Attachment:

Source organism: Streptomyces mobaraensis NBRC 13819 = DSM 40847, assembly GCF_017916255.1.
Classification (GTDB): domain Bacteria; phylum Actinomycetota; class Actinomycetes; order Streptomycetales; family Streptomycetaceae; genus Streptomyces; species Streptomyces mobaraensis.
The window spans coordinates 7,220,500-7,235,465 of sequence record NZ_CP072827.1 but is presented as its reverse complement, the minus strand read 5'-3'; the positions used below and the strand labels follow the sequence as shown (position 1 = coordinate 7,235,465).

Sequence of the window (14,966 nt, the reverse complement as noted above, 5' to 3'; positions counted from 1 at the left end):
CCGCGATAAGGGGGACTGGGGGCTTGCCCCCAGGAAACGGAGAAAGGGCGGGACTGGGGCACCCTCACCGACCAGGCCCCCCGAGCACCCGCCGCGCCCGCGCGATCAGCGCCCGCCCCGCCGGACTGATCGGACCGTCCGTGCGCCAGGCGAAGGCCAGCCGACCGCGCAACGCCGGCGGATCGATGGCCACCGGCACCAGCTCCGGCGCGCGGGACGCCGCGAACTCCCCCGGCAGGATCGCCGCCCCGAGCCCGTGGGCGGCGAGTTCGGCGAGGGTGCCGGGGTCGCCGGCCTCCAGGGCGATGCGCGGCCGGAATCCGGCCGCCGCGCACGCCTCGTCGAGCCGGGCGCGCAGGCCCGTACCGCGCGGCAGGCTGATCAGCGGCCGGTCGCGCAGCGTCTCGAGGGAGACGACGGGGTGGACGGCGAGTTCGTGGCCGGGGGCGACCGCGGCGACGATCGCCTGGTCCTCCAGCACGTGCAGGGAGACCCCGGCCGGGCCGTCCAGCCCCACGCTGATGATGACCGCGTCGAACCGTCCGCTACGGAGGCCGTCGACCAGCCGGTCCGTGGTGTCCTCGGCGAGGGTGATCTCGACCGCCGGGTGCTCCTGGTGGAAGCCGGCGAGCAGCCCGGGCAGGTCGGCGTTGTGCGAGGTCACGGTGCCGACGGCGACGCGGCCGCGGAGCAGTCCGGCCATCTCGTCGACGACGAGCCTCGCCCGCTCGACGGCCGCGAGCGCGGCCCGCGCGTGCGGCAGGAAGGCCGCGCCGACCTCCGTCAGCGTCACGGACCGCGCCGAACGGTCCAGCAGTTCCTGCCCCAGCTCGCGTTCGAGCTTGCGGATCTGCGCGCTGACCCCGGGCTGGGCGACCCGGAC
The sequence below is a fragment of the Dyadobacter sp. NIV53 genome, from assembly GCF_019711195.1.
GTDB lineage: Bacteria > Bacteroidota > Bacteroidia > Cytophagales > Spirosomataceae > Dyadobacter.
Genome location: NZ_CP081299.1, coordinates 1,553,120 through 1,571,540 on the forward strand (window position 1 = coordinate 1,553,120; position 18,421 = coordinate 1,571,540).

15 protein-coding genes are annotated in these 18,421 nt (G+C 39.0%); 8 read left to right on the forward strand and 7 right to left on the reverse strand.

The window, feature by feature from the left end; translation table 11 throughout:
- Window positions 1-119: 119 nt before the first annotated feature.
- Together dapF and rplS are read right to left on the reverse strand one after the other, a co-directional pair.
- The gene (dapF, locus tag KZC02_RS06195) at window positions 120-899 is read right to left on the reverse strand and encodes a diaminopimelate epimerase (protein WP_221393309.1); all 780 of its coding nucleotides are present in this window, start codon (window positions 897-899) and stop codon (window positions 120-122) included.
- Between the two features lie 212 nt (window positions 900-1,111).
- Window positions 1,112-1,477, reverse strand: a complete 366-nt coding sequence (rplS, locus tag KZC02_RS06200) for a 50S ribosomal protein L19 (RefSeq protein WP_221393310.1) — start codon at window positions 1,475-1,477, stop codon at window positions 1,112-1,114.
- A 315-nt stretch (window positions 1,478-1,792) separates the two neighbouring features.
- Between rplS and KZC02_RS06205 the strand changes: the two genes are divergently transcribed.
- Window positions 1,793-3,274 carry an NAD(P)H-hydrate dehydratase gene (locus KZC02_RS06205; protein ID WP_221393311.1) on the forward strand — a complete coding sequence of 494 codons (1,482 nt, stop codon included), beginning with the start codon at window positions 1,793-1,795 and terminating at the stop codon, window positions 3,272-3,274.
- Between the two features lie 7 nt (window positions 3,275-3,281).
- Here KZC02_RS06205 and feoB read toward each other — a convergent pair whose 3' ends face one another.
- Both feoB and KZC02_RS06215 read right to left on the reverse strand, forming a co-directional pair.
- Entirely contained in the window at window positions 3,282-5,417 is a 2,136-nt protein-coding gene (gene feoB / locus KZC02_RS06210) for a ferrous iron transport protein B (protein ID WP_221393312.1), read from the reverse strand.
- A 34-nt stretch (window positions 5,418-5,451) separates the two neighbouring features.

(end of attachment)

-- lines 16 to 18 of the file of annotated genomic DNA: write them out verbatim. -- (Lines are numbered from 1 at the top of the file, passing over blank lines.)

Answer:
- A 315-nt stretch (window positions 1,478-1,792) separates the two neighbouring features.
- Between rplS and KZC02_RS06205 the strand changes: the two genes are divergently transcribed.
- Window positions 1,793-3,274 carry an NAD(P)H-hydrate dehydratase gene (locus KZC02_RS06205; protein ID WP_221393311.1) on the forward strand — a complete coding sequence of 494 codons (1,482 nt, stop codon included), beginning with the start codon at window positions 1,793-1,795 and terminating at the stop codon, window positions 3,272-3,274.